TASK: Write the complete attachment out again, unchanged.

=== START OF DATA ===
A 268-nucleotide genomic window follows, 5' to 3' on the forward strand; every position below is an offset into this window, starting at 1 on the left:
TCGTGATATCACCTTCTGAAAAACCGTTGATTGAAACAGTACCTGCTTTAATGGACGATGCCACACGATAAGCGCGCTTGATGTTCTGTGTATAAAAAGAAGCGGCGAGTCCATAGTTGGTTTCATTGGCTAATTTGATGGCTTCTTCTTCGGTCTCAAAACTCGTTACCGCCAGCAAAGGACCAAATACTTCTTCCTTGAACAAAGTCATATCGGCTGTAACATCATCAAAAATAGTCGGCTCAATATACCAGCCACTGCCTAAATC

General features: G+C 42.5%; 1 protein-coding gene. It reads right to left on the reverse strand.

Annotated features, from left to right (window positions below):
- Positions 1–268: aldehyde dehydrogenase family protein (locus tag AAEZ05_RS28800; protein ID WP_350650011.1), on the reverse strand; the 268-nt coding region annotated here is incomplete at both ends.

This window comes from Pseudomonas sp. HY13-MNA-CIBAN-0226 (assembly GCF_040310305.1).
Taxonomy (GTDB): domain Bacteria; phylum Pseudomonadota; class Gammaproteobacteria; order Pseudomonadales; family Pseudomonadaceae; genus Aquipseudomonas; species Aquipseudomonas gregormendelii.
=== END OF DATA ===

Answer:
A 268-nucleotide genomic window follows, 5' to 3' on the forward strand; every position below is an offset into this window, starting at 1 on the left:
TCGTGATATCACCTTCTGAAAAACCGTTGATTGAAACAGTACCTGCTTTAATGGACGATGCCACACGATAAGCGCGCTTGATGTTCTGTGTATAAAAAGAAGCGGCGAGTCCATAGTTGGTTTCATTGGCTAATTTGATGGCTTCTTCTTCGGTCTCAAAACTCGTTACCGCCAGCAAAGGACCAAATACTTCTTCCTTGAACAAAGTCATATCGGCTGTAACATCATCAAAAATAGTCGGCTCAATATACCAGCCACTGCCTAAATC

General features: G+C 42.5%; 1 protein-coding gene. It reads right to left on the reverse strand.

Annotated features, from left to right (window positions below):
- Positions 1–268: aldehyde dehydrogenase family protein (locus tag AAEZ05_RS28800; protein ID WP_350650011.1), on the reverse strand; the 268-nt coding region annotated here is incomplete at both ends.

This window comes from Pseudomonas sp. HY13-MNA-CIBAN-0226 (assembly GCF_040310305.1).
Taxonomy (GTDB): domain Bacteria; phylum Pseudomonadota; class Gammaproteobacteria; order Pseudomonadales; family Pseudomonadaceae; genus Aquipseudomonas; species Aquipseudomonas gregormendelii.